NAMIC: State Actions Render Proposed NAIC Claims History Model “Irrelevant”

Creating a model act to establish a property claim history database would be “irrelevant,” given legislative action that has already occurred in the states wrote the National Association of Mutual Insurance Companies (NAMIC) to the National Association of Insurance Commissioners (NAIC) on Friday.

Providing comments on the inquiry of the Market Regulation and Consumer Affairs (D) Committee into claims history database issues, NAMIC Regulatory Affairs Counsel Marsha Harrison wrote that,

“NAMIC does not believe it is necessary for the NAIC to develop a model act. Most jurisdictions have already deliberated over the issue and creation of a model law by the NAIC at this point would be irrelevant.”

* Statutes or regulations addressing the use of property claim databases have been adopted in more than one third of the states in the past several years;
* Many other states have considered similar legislative or regulatory change but have rejected such change; and
* As of last month, a national model developed by the National Conference of Insurance Legislators (NCOIL) became available for introduction in any remaining state that wishes to institute regulation of the use of claims history data.

“For the NAIC to attempt to develop a model law now would accomplish little of value,” wrote Harrison. “Such a model would result in ‘competing models,’ would cause confusion across the states and, in view of action already taken by a majority of states, would not likely be adopted in more than a few jurisdictions.”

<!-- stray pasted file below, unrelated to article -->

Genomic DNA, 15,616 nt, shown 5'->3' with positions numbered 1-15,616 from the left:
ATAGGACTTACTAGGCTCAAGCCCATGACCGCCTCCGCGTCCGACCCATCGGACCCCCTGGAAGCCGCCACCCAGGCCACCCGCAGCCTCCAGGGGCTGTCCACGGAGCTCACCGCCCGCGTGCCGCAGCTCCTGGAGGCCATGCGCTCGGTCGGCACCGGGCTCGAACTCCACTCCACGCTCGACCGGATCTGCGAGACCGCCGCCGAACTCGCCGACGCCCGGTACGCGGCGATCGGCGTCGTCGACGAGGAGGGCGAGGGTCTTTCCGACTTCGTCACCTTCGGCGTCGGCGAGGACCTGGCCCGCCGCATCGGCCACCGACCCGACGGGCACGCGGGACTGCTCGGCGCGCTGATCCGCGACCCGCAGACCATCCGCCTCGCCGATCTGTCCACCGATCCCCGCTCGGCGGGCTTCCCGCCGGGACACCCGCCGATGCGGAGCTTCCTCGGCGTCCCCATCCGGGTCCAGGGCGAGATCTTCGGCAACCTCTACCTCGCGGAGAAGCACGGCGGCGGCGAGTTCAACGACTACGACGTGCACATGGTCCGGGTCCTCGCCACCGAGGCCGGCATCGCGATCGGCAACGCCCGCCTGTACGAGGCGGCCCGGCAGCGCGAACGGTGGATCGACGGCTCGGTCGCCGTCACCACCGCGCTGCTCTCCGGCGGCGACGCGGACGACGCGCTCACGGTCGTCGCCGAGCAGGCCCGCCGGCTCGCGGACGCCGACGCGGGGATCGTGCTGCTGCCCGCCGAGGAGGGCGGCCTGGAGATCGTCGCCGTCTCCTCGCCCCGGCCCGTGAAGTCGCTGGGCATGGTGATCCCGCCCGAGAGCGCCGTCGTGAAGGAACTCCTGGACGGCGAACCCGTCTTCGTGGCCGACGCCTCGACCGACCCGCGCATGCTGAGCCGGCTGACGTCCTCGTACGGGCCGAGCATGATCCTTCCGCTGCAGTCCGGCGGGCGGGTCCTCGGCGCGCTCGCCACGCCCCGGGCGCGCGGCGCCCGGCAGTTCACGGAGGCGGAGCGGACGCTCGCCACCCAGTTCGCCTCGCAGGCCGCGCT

Additionally, NAMIC does not perceive any necessity for the NAIC to take additional action on the use of claims history information for underwriting and rating.

“For the NAIC to take any action encroaching upon the ability of insurers to underwrite and rate their own risks in an environment that should be looking to less regulation, not micromanagement of essential company operations, only invites a less competitive marketplace and less choice for consumers,” wrote Harrison.

“NAMIC encourages individual regulators to work with their state legislators in crafting statutory changes, if any such changes are deemed necessary, that will incorporate those issues deemed critical to the particular state,” Harrison wrote.

“NAMIC does not suggest that the NAIC adopt the NCOIL model, or any other model law or enacted law, as its own. NAMIC again stresses that, in its opinion, there is no need for the NAIC to develop or adopt any model law on the use of property claims data at this time,” concluded Harrison.

The full text of NAMIC’s comments can be read at: